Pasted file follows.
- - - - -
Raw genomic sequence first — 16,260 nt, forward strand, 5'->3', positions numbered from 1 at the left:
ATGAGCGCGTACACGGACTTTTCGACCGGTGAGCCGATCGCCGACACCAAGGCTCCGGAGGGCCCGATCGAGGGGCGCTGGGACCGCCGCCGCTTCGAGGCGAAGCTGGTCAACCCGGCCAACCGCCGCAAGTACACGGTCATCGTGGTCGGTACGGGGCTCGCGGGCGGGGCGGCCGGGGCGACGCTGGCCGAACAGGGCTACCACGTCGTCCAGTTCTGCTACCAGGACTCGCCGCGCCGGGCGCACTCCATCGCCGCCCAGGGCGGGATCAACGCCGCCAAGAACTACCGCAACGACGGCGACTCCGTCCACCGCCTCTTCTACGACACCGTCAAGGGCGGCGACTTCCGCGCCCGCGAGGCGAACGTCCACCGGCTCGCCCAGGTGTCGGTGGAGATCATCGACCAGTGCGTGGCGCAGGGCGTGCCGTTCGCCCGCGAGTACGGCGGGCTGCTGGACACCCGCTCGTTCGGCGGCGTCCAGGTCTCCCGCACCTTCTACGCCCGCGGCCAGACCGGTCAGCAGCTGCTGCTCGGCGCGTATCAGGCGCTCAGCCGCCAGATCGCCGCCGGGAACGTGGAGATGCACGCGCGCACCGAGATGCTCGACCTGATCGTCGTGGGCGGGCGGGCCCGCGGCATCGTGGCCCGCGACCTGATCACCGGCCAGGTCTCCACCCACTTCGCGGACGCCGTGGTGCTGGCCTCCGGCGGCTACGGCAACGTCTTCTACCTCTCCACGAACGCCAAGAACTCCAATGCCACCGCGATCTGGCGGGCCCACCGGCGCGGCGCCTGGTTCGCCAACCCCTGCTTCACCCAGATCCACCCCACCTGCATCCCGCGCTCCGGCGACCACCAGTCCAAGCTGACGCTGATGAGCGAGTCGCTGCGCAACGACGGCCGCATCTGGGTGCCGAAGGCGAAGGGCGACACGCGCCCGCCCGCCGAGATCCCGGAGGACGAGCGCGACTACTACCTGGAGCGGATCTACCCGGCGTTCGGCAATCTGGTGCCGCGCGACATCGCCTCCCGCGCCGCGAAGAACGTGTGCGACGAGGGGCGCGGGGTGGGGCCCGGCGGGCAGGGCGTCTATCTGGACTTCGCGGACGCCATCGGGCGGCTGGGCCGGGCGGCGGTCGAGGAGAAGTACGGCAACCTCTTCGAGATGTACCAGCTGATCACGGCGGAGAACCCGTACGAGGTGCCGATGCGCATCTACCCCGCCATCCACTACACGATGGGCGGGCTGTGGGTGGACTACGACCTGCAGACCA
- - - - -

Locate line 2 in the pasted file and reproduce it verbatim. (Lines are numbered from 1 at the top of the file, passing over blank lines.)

ATGAGCGCGTACACGGACTTTTCGACCGGTGAGCCGATCGCCGACACCAAGGCTCCGGAGGGCCCGATCGAGGGGCGCTGGGACCGCCGCCGCTTCGAGGCGAAGCTGGTCAACCCGGCCAACCGCCGCAAGTACACGGTCATCGTGGTCGGTACGGGGCTCGCGGGCGGGGCGGCCGGGGCGACGCTGGCCGAACAGGGCTACCACGTCGTCCAGTTCTGCTACCAGGACTCGCCGCGCCGGGCGCACTCCATCGCCGCCCAGGGCGGGATCAACGCCGCCAAGAACTACCGCAACGACGGCGACTCCGTCCACCGCCTCTTCTACGACACCGTCAAGGGCGGCGACTTCCGCGCCCGCGAGGCGAACGTCCACCGGCTCGCCCAGGTGTCGGTGGAGATCATCGACCAGTGCGTGGCGCAGGGCGTGCCGTTCGCCCGCGAGTACGGCGGGCTGCTGGACACCCGCTCGTTCGGCGGCGTCCAGGTCTCCCGCACCTTCTACGCCCGCGGCCAGACCGGTCAGCAGCTGCTGCTCGGCGCGTATCAGGCGCTCAGCCGCCAGATCGCCGCCGGGAACGTGGAGATGCACGCGCGCACCGAGATGCTCGACCTGATCGTCGTGGGCGGGCGGGCCCGCGGCATCGTGGCCCGCGACCTGATCACCGGCCAGGTCTCCACCCACTTCGCGGACGCCGTGGTGCTGGCCTCCGGCGGCTACGGCAACGTCTTCTACCTCTCCACGAACGCCAAGAACTCCAATGCCACCGCGATCTGGCGGGCCCACCGGCGCGGCGCCTGGTTCGCCAACCCCTGCTTCACCCAGATCCACCCCACCTGCATCCCGCGCTCCGGCGACCACCAGTCCAAGCTGACGCTGATGAGCGAGTCGCTGCGCAACGACGGCCGCATCTGGGTGCCGAAGGCGAAGGGCGACACGCGCCCGCCCGCCGAGATCCCGGAGGACGAGCGCGACTACTACCTGGAGCGGATCTACCCGGCGTTCGGCAATCTGGTGCCGCGCGACATCGCCTCCCGCGCCGCGAAGAACGTGTGCGACGAGGGGCGCGGGGTGGGGCCCGGCGGGCAGGGCGTCTATCTGGACTTCGCGGACGCCATCGGGCGGCTGGGCCGGGCGGCGGTCGAGGAGAAGTACGGCAACCTCTTCGAGATGTACCAGCTGATCACGGCGGAGAACCCGTACGAGGTGCCGATGCGCATCTACCCCGCCATCCACTACACGATGGGCGGGCTGTGGGTGGACTACGACCTGCAGACCA